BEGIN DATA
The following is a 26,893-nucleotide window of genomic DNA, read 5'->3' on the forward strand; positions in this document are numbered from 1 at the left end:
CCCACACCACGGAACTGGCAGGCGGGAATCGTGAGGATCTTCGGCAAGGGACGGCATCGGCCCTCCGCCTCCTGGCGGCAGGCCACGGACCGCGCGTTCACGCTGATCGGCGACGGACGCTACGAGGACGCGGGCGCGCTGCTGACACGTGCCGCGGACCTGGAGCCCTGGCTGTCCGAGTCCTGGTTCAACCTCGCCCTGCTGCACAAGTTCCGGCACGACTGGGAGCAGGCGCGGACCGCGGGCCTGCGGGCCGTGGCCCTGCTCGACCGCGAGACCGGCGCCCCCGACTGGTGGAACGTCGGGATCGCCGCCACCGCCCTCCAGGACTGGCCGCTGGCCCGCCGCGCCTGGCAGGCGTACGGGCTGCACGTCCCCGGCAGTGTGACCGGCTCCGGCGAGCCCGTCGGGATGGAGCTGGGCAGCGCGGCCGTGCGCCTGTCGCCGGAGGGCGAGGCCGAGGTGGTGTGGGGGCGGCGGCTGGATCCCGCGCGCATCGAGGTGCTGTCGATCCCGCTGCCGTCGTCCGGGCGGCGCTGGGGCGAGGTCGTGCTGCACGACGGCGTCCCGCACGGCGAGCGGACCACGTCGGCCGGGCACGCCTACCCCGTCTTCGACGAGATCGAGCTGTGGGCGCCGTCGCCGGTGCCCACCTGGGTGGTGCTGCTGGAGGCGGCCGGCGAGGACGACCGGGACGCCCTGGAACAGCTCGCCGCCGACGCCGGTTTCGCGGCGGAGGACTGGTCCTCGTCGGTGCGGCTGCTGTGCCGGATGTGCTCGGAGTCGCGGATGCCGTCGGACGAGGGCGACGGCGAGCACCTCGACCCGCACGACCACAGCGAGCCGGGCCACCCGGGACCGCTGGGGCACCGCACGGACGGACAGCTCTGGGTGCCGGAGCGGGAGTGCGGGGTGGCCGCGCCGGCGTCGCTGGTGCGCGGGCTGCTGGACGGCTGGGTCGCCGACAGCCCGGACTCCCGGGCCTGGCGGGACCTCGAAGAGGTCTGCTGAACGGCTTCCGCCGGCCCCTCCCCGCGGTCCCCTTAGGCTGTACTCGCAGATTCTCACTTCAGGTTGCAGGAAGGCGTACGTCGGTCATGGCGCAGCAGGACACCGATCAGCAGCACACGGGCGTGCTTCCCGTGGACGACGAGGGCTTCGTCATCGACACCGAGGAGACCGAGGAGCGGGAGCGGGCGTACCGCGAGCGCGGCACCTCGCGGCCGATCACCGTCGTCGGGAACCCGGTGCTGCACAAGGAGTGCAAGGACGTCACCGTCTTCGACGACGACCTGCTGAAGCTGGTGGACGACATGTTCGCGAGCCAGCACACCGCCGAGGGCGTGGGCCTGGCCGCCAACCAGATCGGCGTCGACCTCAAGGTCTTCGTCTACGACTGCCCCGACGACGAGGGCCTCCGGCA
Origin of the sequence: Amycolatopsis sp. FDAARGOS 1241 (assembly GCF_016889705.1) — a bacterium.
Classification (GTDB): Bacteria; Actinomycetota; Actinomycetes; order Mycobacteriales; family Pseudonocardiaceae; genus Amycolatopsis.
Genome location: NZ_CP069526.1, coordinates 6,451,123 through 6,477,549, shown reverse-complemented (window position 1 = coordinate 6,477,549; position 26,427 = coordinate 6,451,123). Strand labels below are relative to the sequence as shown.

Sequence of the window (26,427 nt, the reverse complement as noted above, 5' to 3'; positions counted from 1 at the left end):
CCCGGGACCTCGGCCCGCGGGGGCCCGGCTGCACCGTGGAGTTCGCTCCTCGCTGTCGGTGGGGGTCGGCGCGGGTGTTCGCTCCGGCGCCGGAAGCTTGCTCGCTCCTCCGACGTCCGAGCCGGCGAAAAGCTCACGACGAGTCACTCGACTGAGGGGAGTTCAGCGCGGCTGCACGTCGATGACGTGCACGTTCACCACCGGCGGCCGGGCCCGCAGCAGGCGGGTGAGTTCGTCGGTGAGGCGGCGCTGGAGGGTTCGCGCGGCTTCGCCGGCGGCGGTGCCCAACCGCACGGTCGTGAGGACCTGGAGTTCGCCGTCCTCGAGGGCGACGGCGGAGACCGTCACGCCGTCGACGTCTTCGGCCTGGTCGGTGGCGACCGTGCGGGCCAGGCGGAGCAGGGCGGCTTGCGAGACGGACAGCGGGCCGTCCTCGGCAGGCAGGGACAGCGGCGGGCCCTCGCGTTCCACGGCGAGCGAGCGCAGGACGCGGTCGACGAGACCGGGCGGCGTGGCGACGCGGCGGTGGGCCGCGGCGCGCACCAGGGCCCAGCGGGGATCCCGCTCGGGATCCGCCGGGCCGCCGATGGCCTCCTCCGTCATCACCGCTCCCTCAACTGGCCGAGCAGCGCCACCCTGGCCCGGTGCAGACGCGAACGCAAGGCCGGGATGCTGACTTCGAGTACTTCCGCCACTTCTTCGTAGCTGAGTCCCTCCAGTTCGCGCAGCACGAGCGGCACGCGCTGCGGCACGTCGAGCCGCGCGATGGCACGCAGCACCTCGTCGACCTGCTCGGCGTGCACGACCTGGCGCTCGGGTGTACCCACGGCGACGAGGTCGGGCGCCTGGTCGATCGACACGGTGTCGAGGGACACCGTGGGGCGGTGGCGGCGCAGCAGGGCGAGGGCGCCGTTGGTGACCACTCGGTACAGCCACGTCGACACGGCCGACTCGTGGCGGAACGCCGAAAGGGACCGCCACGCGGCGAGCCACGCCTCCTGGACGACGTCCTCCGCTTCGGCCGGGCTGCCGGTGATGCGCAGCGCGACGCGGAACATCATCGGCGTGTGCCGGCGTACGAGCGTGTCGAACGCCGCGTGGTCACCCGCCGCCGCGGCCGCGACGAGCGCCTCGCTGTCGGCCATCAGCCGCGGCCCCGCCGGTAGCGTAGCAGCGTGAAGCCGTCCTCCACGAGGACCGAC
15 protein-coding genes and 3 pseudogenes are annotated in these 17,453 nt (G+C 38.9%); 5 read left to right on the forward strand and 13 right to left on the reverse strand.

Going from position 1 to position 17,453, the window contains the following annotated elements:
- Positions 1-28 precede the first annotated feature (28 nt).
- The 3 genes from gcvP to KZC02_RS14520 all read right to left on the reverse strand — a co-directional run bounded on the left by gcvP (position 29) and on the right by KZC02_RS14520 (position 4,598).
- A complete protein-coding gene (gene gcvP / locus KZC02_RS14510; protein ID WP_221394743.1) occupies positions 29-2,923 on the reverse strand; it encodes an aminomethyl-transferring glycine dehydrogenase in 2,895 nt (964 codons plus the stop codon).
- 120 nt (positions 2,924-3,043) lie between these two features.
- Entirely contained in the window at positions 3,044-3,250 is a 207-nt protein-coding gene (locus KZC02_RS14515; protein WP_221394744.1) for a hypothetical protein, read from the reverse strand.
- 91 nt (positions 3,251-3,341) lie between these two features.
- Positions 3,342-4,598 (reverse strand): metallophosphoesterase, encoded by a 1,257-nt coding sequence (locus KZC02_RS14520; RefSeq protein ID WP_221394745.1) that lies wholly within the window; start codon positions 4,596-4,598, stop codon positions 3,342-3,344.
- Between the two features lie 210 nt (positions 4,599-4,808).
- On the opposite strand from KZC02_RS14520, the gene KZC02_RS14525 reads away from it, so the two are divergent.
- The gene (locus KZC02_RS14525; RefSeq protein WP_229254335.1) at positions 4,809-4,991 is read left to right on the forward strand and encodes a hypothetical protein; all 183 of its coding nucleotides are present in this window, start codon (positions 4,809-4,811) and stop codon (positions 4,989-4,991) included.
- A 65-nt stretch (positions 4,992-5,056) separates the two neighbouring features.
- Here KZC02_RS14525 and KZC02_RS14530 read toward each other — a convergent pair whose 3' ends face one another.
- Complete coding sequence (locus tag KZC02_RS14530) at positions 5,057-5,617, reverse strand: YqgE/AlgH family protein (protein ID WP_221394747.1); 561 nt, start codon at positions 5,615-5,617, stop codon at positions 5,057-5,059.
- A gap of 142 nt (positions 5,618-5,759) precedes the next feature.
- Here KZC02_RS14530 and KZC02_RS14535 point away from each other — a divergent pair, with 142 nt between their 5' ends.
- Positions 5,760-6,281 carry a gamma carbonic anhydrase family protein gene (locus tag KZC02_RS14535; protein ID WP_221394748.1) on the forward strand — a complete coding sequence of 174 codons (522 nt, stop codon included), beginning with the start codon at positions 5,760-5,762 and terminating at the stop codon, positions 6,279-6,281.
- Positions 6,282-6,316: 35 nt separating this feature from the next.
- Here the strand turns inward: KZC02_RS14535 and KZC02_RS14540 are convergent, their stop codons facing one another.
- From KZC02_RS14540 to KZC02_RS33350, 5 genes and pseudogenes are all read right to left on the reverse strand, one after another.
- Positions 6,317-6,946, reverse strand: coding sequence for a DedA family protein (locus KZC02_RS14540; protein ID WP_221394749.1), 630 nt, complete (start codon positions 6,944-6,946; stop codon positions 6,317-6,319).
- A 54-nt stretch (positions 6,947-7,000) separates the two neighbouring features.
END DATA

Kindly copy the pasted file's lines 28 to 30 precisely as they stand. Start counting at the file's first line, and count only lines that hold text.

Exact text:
- From KZC02_RS14540 to KZC02_RS33350, 5 genes and pseudogenes are all read right to left on the reverse strand, one after another.
- Positions 6,317-6,946, reverse strand: coding sequence for a DedA family protein (locus KZC02_RS14540; protein ID WP_221394749.1), 630 nt, complete (start codon positions 6,944-6,946; stop codon positions 6,317-6,319).
- A 54-nt stretch (positions 6,947-7,000) separates the two neighbouring features.